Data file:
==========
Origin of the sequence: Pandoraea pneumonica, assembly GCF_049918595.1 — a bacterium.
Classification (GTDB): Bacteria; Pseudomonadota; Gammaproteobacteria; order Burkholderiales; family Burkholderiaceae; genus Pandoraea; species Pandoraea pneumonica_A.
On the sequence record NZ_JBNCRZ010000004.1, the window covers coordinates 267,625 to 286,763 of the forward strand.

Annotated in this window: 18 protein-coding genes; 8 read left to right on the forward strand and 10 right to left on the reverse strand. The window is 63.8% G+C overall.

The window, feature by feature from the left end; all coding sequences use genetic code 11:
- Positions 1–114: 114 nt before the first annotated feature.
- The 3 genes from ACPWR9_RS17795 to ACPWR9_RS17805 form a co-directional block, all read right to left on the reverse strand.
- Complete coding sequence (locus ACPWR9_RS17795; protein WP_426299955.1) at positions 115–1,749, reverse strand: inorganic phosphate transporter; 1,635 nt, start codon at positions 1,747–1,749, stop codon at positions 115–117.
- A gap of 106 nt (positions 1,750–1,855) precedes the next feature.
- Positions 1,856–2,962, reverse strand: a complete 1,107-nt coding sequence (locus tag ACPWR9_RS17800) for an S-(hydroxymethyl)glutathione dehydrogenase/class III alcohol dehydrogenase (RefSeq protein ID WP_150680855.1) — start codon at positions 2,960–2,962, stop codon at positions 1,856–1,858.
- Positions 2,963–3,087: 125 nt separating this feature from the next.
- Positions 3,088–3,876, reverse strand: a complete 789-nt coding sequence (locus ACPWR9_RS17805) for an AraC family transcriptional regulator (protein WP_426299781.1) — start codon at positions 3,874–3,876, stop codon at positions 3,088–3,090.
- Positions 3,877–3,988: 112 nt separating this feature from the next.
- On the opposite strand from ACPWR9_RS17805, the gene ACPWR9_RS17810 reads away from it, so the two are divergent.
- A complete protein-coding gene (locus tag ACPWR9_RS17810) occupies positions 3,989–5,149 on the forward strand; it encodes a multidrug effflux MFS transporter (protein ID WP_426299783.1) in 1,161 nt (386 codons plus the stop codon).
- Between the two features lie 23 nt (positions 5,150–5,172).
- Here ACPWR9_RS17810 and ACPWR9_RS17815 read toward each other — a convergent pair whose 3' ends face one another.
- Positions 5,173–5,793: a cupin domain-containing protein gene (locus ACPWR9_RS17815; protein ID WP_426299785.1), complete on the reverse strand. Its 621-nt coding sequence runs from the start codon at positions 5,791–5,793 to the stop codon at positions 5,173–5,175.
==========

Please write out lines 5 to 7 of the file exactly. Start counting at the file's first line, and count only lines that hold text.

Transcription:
The window, feature by feature from the left end; all coding sequences use genetic code 11:
- Positions 1–114: 114 nt before the first annotated feature.
- The 3 genes from ACPWR9_RS17795 to ACPWR9_RS17805 form a co-directional block, all read right to left on the reverse strand.